Cal Lutheran coaches work to keep athletes connected, focused during pandemic

Cate Boller, Reporter

Almost one year after COVID-19 shutdowns swept the nation, state and county health guidelines are making some collegiate sports possible again. Coaches at California Lutheran University have strived to keep their athletes connected and prepared as they await a green light to return to play.

According to the Cal Lutheran KNOW webpage, the athletics department is “committed to providing athletics activities during the spring semester as allowed by public health and NCAA guidelines.”

Kingsmen Basketball Head Coach Russell White said in a Zoom interview that his approach has been to be honest with his players because he doesn’t want to give them false hope, but he does his best to keep them engaged and their spirits up.

“Personally, I was trying to check in with our guys every two weeks on a personal phone call or personal Zoom,” White said.

White said he started a “Fall Olympics” for his players to feel connected during the pandemic. Some of the activities in the Fall Olympics included disc golf and going to the pool by Grace Hall.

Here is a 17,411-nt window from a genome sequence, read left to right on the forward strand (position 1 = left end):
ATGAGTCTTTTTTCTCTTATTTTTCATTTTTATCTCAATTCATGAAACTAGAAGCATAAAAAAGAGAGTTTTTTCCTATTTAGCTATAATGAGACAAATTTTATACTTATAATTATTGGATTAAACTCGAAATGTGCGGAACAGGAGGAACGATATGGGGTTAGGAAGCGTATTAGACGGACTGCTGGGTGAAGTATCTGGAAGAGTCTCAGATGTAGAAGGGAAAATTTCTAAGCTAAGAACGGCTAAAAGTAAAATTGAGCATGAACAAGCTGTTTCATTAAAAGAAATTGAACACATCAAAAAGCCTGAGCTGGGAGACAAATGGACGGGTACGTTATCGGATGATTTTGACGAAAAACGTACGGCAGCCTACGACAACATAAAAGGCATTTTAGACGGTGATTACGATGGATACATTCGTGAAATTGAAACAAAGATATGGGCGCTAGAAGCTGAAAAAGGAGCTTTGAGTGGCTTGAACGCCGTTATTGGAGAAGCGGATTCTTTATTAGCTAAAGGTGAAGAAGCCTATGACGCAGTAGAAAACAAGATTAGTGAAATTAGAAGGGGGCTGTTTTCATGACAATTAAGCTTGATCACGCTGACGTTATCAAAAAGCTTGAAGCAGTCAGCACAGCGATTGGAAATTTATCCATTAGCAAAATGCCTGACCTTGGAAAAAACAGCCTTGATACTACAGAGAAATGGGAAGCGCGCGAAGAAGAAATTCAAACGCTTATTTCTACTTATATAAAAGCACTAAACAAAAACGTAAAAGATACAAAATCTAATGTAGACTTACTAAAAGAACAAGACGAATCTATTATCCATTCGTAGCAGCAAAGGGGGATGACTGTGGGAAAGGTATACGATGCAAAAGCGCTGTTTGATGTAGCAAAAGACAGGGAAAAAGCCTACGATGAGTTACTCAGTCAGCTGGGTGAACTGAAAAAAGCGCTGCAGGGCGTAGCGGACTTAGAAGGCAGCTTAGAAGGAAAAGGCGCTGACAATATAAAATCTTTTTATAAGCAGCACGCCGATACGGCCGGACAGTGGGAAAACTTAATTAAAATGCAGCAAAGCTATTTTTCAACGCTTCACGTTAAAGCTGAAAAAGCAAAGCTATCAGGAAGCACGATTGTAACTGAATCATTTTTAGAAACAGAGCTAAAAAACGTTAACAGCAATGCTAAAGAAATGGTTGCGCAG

White said he has put in a lot of effort to keep his players feeling connected during a time that forces so much distance.

Barry Schreifels, head coach of the Swim and Dive team, said in a phone interview that the Cal Lutheran pool has been open since July, allowing his athletes to continue their conditioning and preparation.

Schreifels said he has seen a great deal of commitment from some of his athletes. He said a group from the team goes to the pool and swims together almost every day.

“Swimmers get better because they challenge each other every day in the water,” Schreifels said.

Shriefels said that because of the determination and commitment he’s seen in his team, when they are able to hit the pool safely as a full team again, they have a good shot for their season.

“I think you have to deeply believe it’s going to get better and then everything that comes out of that is positive,” Shriefels said. 

While the William Rolland Stadium has been closed to students, Miguel Ruiz, head coach of the Kingsmen soccer team, said in a Zoom interview that he has had to create a different approach in preparing the team.

Ruiz said one of his new coaching methods is “walking through Zoom meetings going over formation and tactical stuff” as well as using Zoom to look at past game film to brainstorm new ideas and problem solve for the upcoming season.

During the pandemic, Ruiz has kept in mind “making sure the guys know that you’re still there, that we do have a goal, and that things are going to get better.”

Schreifels, White and Ruiz agreed that Cal Lutheran has been doing a great job of trying to get their athletes back in action.

“Do what you can do, control what you can control,” Ruiz said.